specific details on the job on an individual basis and
assess their skills.
Assessing skills is a bit of an acquired talent but there are some things you can watch for even
when first starting out.
#1 Ignore their previous work.
I’d say that probably every outsourcing course I’ve ever bought told me to base my decision off a
applicant’s previous work.
And for the life of me I can’t figure out why! Its just flat out terrible advice.
The fact is they can easily fake a resume.
So rather than trusting a bunch of links they give you and screenshots you have to go with your
#2 Pay close attention to response times.
The last thing you want is to hire a programmer that takes hours or days to respond when you ask
them a question or need to talk with them.
If I add a potential candidate to skype and in the middle of our conversation he/she seems to
vanish for several minutes at a time I simply move on.
#3 Check their profile to see how many open jobs they’re working on.
One of the biggest mistakes I made when starting out was not doing this..and it cost me big. One
specific project that nearly cost me over
$3,000 blew up in my face when the programmer quoted 6 weeks for the job but more than six months
later still had not completed it..and in fact he never completed it. I was fortunate enough to only
lose my initial payment of $300 (10%).
What I found out after the fact was this developer was working on more than a dozen projects at
once for a dozen different clients, there was no way he could handle it all.
You really have to keep a close eye on this because a lot of times what you’ll run into is a
“middle man” who is not a programmer at all but he’s out there bidding on jobs and then hiring
developers on his own to complete them.
Then if a programmer doesn’t come through for him he can’t deliver on the job and you’re the one
that suffers.
#4 Test them
Now, this is a bit of an advanced strategy but I thought I’d throw it in here for good measure.
If you have any friends you know who are programmers who you know
100% you can trust, have them whip up a tiny program of some sort ­
something that would takes them only two to three hours.
Then in your interview process, give the applicants the details of the test job and ask how long it
would take them to do this job.
Any that answer 2­3 hours hire and tell them to build it and give them a time limit of three hours.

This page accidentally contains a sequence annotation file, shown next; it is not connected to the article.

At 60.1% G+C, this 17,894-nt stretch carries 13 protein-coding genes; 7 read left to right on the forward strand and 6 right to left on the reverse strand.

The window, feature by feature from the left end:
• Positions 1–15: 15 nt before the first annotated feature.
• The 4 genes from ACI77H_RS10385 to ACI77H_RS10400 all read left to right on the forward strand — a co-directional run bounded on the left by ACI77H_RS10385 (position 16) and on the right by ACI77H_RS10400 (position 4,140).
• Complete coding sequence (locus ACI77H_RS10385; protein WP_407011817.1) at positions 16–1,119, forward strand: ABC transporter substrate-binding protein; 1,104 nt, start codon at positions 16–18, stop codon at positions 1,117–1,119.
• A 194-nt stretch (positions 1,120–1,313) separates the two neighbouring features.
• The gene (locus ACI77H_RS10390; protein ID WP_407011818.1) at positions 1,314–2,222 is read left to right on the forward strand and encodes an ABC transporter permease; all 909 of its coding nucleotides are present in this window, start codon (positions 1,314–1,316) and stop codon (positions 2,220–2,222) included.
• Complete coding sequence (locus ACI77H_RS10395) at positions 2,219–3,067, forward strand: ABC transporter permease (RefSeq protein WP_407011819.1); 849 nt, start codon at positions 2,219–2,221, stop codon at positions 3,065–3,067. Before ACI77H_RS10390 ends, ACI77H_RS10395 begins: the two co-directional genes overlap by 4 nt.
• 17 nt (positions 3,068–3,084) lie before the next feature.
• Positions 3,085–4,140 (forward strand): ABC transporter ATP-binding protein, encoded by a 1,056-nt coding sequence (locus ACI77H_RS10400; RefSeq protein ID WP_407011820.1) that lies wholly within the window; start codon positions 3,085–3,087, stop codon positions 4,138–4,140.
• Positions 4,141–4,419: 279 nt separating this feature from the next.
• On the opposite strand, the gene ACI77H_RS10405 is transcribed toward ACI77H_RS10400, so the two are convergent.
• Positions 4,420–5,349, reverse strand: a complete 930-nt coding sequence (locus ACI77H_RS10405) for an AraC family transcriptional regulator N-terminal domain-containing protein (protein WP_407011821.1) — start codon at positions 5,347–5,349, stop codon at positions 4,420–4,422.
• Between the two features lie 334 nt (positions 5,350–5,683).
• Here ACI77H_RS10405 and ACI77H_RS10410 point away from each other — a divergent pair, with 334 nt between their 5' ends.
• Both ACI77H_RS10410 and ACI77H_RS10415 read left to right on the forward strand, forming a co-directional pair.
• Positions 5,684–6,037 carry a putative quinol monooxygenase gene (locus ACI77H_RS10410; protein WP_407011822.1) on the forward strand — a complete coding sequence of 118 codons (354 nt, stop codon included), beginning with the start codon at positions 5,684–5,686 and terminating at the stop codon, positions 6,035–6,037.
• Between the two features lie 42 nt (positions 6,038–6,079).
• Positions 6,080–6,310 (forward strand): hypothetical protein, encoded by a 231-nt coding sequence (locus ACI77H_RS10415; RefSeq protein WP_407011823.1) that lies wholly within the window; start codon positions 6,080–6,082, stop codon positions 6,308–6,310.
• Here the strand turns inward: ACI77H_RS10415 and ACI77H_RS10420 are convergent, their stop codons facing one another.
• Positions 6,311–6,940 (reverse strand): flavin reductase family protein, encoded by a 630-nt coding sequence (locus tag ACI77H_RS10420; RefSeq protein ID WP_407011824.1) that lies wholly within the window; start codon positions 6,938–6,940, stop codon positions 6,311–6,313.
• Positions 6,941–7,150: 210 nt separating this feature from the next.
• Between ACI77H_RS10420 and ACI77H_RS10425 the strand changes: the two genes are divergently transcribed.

Anyone that answers much higher, end the interview process ­ they’re either trying to overcharge
you or they’re not good enough.
Now, anyone that actually gets the software done in the 3 hour window is a legit programmer and you
know it.
The downside to this method is you’ll need to pay them for the time they work on the software but
it is very very effective for weeding out the “wannabes.”
#5 Keep your cards close to your chest
Don’t ever let a developer know you’re clueless when it comes to programming.
Consider yourself the owner of your company, and make them consider you one as well. They don’t
need to know you’re a solo person operation.
If you let them know you’re clueless you’re very likely to regret it.
When I first started doing mobile games I once paid a guy $300 to change my ad IDs in my code. I
had no idea what the job was worth and it sounded decent enough.
Later I learned how to change the id’s myself and discovered it was literally a FIVE MINUTE job!!!
So don’t think for one minute that a programmer won’t try and take you for every dime you have if
you let them know you know nothing about programming.
Step 4 ­ Development
The development stage is actually one of the least time consuming parts for the entire process for
you because the reality is you’re not doing much.
The key to being in business is outsourcing the stuff you’re not good at or the tasks that are not
worth your time ­ most people already know that.
The thing is, most people never get there because they’re afraid to let go of control.
One of the most beautiful parts of a software business is you HAVE to let go ­ unless you are a
programmer yourself of course.
With all that being said, there is a sure fire way to almost guarantee poor results with your
And that is to ignore the development process altogether.
If you hand your wireframe to a programmer and then fail to speak to them until the project is done
its a risky move on your part.
You should be getting daily updates of where the project is at AND MOST IMPORTANTLY daily builds of
the source code.